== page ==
7 Tips for Pool Safety

By udm - August 16th, 2016 in Swimming Pool Safety

7 Tips for Pool Safety

Swimming is only fun if everyone stays safe. Sadly, drowning is the leading cause of unintentional death in children age 1 – 4. But drowning is also preventable by being careful and watchful around a pool, especially with children. Below are 7 things you can do to ensure that everyone stays safe around your backyard pool:

  1. Create a list of rules for backyard swimming.

If your kids are old enough, involve them in the process of brainstorming things that can happen and how to prevent accidents. For example, no glass around the pool. Broken glass that gets in the water is hard to find, and no one wants a big, bad cut. You may think that rules are just common sense, but establishing firm pool rules puts everyone on the same page to keep kids, pets, and adults safe.

  1. Never swim alone.

Kids and adults should always swim with someone nearby. Young or inexperienced swimmers need to wear a U.S. Coast Guard-approved life jacket. Floaties aren’t enough to prevent drowning. Appoint a ‘designated watcher’ for family gatherings with small children.

  1. No running around the pool, and no diving in the shallow end.

The deck can be slippery, and there’s no official lifeguard in your backyard to blow a whistle. Mark the water depth, and let an adult be the one to designate a safe diving area if the pool has a deep end.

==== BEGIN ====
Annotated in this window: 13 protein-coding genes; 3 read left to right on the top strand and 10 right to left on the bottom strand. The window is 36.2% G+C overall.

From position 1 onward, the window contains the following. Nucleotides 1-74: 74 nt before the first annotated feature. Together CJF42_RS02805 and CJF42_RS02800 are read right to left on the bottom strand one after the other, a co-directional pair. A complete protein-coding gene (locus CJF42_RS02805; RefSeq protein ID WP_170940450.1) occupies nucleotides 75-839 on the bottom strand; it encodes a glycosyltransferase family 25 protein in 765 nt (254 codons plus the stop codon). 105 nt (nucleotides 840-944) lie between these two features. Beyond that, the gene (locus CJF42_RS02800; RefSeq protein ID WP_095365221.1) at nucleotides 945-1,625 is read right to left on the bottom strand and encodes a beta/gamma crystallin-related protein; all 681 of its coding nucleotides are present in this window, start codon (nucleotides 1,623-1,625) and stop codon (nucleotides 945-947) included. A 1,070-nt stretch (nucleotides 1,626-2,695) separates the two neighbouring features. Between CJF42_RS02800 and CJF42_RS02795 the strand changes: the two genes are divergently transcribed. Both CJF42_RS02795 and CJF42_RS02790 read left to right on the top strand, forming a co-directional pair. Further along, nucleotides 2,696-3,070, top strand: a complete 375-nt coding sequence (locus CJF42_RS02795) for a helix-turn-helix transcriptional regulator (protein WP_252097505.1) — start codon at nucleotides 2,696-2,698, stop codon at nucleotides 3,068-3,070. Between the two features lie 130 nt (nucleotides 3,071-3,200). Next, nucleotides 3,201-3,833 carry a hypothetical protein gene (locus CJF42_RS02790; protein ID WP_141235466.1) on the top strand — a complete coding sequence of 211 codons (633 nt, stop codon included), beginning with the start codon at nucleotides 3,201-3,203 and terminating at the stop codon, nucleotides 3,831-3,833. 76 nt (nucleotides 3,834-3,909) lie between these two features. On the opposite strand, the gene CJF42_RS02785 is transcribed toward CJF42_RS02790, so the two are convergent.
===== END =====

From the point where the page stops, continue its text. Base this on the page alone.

1. Keep all riding toys and electrical appliances away from the pool deck.

Bicycles, tricycles, and skateboards can cause accidents, and electricity plus water is a shock hazard.

  1. Have appropriate safety equipment.

If there are children in the home, or if they visit regularly, install a fence (at least 4 ft. high) around the pool with a self-closing and self-latching gate. Never leave the gate propped open. Also, make sure that the drain has a proper cover; the suction from a drain can cause drowning for both children and adults. Install alarms on doors and windows that have pool access. Consider a surface wave or underwater alarm. Water rescue equipment, such as a ring buoy or Shepherd’s Crook, should be within a few feet of the pool.

  1. Learn CPR

CPR saves lives because seconds count when a person is drowning. In an emergency, you want to be able to help. CPR classes are available in Bakersfield through the Red Cross and other sources.

  1. Take pool toys out of the pool when you finish swimming.

Toys in the pool are a temptation to kids that could result in drowning. Also, pool chlorine doesn’t clean pool toys. The toys need separate cleaning to prevent illness. Periodic cleaning with a water and bleach mixture keeps everyone healthy.

Enjoy your pool, and stay safe!